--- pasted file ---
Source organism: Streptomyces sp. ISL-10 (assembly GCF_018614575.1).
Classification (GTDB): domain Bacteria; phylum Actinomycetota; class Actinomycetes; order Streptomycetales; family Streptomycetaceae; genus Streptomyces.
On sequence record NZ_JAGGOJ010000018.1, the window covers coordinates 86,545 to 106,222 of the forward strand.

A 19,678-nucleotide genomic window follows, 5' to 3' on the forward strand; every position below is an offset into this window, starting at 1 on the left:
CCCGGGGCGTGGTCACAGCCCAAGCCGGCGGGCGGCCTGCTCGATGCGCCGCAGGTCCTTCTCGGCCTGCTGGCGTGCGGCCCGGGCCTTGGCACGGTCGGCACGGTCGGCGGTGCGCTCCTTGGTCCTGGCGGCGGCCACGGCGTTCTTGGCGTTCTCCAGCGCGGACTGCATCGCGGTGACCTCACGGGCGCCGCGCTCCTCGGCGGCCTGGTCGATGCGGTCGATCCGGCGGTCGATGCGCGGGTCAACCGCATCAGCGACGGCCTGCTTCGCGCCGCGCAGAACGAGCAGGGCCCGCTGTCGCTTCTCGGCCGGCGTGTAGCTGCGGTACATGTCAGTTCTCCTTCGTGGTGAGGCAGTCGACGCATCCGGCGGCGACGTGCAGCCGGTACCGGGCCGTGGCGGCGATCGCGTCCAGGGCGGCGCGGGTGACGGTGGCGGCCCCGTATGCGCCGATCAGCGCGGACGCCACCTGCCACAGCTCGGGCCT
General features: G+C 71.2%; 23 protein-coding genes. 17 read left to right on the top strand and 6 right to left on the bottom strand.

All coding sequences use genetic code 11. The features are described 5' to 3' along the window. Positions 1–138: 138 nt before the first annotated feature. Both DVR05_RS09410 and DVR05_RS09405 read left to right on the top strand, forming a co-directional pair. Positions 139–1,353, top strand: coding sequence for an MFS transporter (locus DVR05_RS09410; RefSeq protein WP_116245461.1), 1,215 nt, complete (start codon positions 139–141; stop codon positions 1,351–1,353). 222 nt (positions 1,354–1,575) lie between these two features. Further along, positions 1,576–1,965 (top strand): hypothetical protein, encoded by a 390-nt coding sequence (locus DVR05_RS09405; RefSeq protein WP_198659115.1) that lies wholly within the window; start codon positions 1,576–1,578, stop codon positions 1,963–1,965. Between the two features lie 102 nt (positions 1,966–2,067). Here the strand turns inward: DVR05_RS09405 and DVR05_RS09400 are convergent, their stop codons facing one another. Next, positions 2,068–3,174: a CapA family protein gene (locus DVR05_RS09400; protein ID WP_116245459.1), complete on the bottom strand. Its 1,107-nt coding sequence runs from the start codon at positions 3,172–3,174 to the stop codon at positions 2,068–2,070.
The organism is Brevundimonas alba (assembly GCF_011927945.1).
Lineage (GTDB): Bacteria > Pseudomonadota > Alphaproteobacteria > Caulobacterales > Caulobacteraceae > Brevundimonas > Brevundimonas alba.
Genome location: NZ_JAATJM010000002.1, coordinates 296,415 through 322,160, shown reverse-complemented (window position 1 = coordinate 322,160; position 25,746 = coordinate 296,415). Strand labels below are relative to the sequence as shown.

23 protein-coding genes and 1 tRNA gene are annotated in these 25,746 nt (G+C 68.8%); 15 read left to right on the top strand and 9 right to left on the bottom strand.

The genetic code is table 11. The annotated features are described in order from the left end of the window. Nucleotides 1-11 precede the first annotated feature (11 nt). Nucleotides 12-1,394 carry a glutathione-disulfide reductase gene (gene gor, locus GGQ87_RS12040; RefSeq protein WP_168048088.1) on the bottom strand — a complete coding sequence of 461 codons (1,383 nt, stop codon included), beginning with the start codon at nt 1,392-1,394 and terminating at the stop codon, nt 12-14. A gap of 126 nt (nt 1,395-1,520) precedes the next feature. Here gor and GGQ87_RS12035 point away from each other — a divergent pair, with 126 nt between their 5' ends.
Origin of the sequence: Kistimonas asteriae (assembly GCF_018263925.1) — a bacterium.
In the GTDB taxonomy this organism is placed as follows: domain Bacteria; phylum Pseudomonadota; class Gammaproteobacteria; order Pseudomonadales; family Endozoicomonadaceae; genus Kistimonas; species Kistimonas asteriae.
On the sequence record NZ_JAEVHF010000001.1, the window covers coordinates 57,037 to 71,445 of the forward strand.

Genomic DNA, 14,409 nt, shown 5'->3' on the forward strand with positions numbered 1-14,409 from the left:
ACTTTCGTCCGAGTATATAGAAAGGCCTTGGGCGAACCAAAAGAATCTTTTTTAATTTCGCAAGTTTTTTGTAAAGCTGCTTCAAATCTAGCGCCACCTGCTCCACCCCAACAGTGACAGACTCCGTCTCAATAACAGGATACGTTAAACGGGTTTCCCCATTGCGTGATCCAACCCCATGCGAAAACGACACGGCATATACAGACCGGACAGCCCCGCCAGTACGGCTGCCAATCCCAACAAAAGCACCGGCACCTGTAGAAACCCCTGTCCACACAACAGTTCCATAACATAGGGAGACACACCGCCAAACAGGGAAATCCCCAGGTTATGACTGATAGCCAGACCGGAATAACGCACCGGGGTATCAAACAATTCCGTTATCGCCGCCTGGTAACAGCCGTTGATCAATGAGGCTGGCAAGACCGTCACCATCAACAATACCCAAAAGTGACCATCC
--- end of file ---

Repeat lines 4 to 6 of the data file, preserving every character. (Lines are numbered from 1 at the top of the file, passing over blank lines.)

A 19,678-nucleotide genomic window follows, 5' to 3' on the forward strand; every position below is an offset into this window, starting at 1 on the left:
CCCGGGGCGTGGTCACAGCCCAAGCCGGCGGGCGGCCTGCTCGATGCGCCGCAGGTCCTTCTCGGCCTGCTGGCGTGCGGCCCGGGCCTTGGCACGGTCGGCACGGTCGGCGGTGCGCTCCTTGGTCCTGGCGGCGGCCACGGCGTTCTTGGCGTTCTCCAGCGCGGACTGCATCGCGGTGACCTCACGGGCGCCGCGCTCCTCGGCGGCCTGGTCGATGCGGTCGATCCGGCGGTCGATGCGCGGGTCAACCGCATCAGCGACGGCCTGCTTCGCGCCGCGCAGAACGAGCAGGGCCCGCTGTCGCTTCTCGGCCGGCGTGTAGCTGCGGTACATGTCAGTTCTCCTTCGTGGTGAGGCAGTCGACGCATCCGGCGGCGACGTGCAGCCGGTACCGGGCCGTGGCGGCGATCGCGTCCAGGGCGGCGCGGGTGACGGTGGCGGCCCCGTATGCGCCGATCAGCGCGGACGCCACCTGCCACAGCTCGGGCCT
General features: G+C 71.2%; 23 protein-coding genes. 17 read left to right on the top strand and 6 right to left on the bottom strand.